Date of Conferral
Doctor of Social Work (DSW)
Dr. Valerie Quarles
Burnout among child welfare social workers negatively affects social workers and the social welfare system. The purpose of this action research study was to explore what child welfare social workers do to alleviate burnout. The practice-focused research questions for this study center on two elements: (a) the experiences of burnout among child welfare social workers employed by the Department of Family and Children services in the southeastern region of the United States and (b) the social work practices used to alleviate burnout. The conceptual framework for this study was the Maslach theory on burnout. Action research study procedures were used to facilitate analysis of the research problem. Data were collected using semistructured questions administered to 6 child welfare social workers in a focus group. The selection criteria for the child welfare social workers were social workers who work for the department of children and family services for at least 6 months. The data were transcribed verbatim from an audio recording. Codes were assigned to the data and reliability checks were conducted. The themes that emerged from analysis of the data included workload, lack of influence on the job, lack of rewards on the job, negative social interaction, and value differences in individuals and their jobs. The findings of this study might contribute to positive social change by enhancing awareness regarding burnout in child welfare social workers and providing an opportunity for child welfare social workers and child welfare agencies to learn how to address causes of burnout in child welfare social workers in the southeastern United States.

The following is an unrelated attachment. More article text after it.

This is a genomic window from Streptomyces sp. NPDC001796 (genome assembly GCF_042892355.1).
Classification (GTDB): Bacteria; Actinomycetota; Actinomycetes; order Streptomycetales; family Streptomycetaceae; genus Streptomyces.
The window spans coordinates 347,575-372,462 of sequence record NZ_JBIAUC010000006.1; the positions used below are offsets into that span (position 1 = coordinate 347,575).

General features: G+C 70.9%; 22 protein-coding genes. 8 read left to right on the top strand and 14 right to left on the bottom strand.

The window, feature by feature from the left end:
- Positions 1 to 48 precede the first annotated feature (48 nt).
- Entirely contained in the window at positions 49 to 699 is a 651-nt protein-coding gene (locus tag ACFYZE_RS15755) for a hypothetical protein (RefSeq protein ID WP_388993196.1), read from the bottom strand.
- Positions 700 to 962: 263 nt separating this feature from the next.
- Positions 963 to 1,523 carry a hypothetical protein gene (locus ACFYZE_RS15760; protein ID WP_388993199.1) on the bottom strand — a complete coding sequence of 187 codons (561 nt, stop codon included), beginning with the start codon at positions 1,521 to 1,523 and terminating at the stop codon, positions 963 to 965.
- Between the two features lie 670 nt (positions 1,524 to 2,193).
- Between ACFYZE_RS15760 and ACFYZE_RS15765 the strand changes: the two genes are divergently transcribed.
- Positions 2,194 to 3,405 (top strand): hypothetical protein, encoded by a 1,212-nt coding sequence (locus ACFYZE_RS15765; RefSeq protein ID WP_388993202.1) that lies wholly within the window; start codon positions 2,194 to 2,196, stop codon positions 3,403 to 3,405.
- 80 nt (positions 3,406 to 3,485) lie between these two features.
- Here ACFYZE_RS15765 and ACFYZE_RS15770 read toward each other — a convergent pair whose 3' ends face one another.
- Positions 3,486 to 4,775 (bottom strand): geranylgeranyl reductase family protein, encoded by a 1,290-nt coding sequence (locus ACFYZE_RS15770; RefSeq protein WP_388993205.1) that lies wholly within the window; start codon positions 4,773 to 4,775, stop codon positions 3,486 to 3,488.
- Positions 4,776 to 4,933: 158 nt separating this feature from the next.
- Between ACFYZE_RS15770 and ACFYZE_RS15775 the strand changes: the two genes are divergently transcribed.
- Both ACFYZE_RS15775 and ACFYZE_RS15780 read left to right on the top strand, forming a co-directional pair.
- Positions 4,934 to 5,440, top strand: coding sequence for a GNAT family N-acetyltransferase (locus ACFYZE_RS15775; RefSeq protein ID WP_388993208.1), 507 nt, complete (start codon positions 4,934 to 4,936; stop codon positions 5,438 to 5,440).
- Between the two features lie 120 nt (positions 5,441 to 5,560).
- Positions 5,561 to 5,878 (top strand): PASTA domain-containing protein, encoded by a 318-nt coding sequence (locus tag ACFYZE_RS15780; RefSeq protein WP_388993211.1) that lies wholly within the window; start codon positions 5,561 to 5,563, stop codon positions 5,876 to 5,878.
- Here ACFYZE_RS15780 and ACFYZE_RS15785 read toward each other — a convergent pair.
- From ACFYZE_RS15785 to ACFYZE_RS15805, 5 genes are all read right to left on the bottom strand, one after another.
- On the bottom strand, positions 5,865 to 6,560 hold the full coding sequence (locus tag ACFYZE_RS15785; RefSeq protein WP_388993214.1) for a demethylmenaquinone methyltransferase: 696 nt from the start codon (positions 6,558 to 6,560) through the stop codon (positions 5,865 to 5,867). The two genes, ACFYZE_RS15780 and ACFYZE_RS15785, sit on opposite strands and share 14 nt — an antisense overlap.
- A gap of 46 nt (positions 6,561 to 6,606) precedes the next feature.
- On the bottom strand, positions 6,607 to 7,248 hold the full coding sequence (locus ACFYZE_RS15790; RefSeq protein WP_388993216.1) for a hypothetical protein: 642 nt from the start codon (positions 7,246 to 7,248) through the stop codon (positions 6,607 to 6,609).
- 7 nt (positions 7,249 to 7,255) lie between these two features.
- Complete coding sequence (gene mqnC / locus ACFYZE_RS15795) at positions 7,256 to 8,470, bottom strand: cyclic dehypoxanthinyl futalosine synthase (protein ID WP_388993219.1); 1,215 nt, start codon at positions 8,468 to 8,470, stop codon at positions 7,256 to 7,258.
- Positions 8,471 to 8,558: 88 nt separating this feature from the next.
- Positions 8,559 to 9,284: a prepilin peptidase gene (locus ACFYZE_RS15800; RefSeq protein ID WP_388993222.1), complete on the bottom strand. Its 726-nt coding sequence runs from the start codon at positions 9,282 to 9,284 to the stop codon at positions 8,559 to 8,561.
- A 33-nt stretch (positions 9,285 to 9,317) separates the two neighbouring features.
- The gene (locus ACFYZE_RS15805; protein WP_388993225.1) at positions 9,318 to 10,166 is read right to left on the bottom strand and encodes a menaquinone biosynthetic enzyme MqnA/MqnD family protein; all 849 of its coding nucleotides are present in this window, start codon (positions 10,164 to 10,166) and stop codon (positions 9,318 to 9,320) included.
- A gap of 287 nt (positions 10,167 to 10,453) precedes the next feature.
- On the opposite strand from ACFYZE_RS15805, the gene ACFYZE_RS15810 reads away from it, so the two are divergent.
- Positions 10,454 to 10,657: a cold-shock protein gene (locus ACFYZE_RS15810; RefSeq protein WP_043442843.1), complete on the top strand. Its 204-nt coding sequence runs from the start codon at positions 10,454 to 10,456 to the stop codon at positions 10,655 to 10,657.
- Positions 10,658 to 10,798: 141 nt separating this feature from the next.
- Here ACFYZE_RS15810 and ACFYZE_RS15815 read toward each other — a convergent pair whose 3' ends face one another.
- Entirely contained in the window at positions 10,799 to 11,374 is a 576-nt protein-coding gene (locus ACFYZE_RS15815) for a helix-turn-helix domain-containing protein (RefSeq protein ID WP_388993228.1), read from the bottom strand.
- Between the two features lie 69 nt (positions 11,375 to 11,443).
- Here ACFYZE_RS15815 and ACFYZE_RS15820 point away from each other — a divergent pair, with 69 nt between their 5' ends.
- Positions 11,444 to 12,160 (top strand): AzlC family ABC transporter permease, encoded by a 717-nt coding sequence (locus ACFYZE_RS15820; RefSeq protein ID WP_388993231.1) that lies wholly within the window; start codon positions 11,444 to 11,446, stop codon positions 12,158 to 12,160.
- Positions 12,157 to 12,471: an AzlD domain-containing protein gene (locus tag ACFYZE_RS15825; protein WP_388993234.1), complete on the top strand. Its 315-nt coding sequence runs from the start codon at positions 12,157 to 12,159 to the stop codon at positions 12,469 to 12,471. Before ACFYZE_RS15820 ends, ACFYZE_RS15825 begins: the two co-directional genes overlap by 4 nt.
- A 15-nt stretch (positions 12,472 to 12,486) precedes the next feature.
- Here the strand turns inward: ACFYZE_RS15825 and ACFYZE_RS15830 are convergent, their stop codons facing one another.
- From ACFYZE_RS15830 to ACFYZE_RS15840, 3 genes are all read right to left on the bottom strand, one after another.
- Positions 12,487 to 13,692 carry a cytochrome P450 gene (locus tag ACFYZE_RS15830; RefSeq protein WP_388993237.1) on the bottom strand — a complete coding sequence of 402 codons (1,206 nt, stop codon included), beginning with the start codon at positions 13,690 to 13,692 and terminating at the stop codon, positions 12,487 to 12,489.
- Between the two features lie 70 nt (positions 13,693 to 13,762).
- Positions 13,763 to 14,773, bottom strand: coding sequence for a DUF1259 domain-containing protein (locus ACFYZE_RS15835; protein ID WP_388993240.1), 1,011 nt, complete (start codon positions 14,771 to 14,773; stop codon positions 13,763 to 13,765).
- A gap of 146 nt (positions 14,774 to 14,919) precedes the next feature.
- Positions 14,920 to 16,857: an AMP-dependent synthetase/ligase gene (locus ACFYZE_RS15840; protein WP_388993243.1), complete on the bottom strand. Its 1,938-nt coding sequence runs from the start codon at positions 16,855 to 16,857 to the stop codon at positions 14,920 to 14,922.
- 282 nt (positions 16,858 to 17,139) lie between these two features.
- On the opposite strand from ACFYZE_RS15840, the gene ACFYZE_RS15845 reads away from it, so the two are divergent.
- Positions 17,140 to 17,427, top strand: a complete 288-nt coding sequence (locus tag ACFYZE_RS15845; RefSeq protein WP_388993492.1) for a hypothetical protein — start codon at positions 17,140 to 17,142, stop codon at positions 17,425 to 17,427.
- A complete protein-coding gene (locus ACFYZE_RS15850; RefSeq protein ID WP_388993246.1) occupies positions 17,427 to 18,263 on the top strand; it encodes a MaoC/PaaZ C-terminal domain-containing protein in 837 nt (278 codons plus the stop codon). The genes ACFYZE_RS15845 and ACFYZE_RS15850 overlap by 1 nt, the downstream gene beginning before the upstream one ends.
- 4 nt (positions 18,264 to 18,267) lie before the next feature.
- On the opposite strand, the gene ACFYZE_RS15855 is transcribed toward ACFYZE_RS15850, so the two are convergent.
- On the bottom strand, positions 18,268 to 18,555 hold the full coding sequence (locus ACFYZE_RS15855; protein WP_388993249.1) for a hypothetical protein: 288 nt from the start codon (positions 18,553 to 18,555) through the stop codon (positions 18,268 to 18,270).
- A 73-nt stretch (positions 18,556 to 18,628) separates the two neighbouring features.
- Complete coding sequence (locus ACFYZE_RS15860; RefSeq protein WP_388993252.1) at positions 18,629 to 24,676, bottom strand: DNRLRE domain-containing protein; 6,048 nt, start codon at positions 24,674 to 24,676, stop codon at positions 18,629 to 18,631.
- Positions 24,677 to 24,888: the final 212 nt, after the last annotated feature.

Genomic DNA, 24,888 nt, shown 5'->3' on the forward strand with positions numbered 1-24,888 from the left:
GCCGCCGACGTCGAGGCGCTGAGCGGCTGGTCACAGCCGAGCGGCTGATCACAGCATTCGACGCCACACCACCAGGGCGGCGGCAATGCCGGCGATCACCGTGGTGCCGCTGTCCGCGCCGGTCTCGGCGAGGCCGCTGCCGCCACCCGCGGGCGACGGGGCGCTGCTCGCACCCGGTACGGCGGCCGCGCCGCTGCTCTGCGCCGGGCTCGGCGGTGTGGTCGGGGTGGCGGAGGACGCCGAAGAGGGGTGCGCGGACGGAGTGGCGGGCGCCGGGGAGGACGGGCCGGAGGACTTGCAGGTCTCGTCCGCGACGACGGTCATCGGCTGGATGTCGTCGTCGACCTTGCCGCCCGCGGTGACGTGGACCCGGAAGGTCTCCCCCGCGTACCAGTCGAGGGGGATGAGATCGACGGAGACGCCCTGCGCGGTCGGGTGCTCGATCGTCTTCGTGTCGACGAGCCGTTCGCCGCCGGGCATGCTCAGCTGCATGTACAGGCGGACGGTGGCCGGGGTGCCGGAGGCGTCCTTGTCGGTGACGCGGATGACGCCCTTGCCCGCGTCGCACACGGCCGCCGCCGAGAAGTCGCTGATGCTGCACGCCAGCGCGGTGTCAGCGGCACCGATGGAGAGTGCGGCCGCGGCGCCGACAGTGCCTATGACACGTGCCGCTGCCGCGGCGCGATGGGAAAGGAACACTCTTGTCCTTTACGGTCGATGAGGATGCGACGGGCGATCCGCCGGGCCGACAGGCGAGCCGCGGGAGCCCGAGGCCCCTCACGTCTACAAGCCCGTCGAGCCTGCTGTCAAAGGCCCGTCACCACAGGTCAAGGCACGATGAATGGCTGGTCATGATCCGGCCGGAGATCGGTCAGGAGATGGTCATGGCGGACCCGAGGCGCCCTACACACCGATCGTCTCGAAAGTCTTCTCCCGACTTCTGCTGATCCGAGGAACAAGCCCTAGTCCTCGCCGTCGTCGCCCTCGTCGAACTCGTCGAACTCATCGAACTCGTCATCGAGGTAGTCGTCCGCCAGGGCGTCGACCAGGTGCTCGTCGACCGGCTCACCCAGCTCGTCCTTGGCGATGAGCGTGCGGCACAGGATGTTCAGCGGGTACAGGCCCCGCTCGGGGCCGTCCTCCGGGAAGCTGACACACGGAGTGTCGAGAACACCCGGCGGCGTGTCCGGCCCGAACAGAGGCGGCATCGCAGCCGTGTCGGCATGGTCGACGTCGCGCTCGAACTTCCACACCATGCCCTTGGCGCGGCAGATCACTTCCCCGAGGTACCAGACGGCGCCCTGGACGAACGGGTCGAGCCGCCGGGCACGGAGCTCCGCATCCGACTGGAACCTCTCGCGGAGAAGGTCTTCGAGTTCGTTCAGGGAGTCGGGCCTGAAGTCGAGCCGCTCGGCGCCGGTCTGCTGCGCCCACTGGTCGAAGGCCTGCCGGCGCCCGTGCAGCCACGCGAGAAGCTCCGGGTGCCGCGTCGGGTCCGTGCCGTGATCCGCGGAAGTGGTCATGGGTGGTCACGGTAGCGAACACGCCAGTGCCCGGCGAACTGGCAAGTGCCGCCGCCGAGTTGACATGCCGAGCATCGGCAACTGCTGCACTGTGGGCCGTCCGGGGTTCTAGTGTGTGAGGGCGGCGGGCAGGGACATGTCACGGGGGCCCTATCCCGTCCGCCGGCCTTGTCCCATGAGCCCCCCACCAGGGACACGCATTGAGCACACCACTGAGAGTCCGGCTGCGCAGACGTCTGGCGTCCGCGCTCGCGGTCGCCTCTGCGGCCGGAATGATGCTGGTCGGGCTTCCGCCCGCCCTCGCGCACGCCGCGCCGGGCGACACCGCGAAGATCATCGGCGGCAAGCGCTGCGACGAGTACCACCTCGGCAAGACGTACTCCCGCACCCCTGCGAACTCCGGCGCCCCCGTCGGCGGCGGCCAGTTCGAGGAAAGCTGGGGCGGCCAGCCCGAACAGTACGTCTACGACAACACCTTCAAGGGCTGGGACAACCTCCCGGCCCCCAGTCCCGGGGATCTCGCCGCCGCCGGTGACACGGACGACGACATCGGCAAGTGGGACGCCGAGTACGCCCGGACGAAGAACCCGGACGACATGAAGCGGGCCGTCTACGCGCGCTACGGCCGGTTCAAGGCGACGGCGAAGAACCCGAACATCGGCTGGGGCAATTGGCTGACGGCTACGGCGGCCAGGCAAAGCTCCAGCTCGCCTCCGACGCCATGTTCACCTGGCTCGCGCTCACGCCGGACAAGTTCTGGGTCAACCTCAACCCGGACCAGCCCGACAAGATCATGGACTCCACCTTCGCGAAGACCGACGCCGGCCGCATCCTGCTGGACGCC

Bainguel, Kimberly Marie, "Burnout Among Child Welfare Social Workers in Louisiana" (2019). Walden Dissertations and Doctoral Studies. 6303.